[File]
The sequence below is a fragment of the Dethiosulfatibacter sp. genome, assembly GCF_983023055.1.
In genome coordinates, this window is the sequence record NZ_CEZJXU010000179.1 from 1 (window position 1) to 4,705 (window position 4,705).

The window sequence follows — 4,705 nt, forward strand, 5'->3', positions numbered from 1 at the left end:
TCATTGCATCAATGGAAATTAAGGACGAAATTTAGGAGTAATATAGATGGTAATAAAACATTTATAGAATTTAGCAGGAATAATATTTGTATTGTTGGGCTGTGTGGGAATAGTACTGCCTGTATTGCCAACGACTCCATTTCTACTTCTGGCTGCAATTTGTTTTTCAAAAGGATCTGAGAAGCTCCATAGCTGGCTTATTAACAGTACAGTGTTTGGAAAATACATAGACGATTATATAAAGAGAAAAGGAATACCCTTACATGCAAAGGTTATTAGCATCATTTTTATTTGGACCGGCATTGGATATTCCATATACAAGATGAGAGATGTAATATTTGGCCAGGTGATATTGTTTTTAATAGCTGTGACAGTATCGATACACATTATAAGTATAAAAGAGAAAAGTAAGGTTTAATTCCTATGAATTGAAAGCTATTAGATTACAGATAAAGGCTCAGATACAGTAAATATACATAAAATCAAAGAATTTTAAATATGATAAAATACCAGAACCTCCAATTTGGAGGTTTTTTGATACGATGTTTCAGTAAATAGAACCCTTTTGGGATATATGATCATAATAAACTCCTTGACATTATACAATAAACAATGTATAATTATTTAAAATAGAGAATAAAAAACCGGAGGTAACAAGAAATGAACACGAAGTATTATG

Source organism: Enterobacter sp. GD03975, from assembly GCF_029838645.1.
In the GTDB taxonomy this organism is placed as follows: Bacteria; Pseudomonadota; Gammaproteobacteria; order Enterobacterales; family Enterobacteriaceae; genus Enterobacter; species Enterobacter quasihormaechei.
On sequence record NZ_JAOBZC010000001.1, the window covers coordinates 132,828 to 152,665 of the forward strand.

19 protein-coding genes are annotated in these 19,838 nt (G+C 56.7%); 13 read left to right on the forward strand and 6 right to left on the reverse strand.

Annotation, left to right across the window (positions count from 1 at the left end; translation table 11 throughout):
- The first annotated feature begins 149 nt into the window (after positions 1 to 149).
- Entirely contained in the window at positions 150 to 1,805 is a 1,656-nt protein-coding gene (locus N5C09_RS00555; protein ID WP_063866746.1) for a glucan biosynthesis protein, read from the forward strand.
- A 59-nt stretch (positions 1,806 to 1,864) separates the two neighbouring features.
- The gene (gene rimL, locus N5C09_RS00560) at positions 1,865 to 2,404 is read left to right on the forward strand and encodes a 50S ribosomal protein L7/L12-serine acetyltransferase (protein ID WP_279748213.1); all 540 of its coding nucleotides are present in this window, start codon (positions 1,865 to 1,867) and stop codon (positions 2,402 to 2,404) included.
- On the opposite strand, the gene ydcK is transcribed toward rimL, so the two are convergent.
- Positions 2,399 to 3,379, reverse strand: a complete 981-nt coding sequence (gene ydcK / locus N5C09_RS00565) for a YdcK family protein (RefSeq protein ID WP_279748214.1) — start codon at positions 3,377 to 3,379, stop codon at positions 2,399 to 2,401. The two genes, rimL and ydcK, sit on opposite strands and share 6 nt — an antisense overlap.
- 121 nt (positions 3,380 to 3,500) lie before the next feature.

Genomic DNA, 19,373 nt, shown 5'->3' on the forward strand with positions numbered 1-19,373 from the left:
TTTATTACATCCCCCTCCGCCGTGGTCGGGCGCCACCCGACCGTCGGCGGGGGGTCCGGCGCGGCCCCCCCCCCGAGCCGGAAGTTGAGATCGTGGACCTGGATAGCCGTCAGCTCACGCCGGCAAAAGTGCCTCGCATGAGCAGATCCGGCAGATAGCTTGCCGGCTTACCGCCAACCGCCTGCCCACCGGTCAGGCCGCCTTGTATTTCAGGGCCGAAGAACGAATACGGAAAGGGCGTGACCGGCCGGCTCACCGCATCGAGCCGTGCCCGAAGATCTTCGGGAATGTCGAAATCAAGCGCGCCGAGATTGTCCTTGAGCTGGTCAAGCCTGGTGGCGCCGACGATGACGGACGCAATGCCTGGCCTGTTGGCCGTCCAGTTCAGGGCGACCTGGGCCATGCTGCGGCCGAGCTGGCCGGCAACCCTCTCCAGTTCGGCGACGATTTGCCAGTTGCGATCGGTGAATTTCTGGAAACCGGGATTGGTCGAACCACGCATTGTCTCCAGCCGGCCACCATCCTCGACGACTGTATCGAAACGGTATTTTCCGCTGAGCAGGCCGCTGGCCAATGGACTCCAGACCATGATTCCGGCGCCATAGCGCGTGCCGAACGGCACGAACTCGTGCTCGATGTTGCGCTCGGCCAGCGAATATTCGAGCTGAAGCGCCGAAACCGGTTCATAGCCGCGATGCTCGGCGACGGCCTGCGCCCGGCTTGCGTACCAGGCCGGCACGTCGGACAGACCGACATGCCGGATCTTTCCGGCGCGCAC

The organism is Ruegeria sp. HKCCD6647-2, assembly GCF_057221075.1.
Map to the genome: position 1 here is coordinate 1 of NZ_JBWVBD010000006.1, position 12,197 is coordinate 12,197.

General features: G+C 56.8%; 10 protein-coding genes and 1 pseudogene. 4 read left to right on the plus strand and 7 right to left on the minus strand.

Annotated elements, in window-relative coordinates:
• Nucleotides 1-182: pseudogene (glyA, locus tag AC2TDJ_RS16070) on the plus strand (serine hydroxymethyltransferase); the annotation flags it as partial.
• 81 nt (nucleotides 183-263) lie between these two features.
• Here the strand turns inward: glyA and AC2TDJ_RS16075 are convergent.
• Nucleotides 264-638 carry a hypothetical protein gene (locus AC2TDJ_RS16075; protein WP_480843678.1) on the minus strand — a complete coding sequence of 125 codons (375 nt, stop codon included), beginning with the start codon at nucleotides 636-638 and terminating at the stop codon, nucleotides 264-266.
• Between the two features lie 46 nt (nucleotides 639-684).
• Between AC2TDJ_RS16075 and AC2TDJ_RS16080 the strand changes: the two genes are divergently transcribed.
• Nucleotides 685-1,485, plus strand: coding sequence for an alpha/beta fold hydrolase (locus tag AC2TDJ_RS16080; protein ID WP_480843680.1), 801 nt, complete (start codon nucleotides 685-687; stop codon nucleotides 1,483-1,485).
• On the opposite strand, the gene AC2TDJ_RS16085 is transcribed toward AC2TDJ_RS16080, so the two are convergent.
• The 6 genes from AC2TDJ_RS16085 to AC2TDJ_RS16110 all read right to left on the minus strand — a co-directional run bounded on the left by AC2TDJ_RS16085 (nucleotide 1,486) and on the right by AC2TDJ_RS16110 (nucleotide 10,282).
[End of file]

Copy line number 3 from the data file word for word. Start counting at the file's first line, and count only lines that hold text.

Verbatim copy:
The window sequence follows — 4,705 nt, forward strand, 5'->3', positions numbered from 1 at the left end: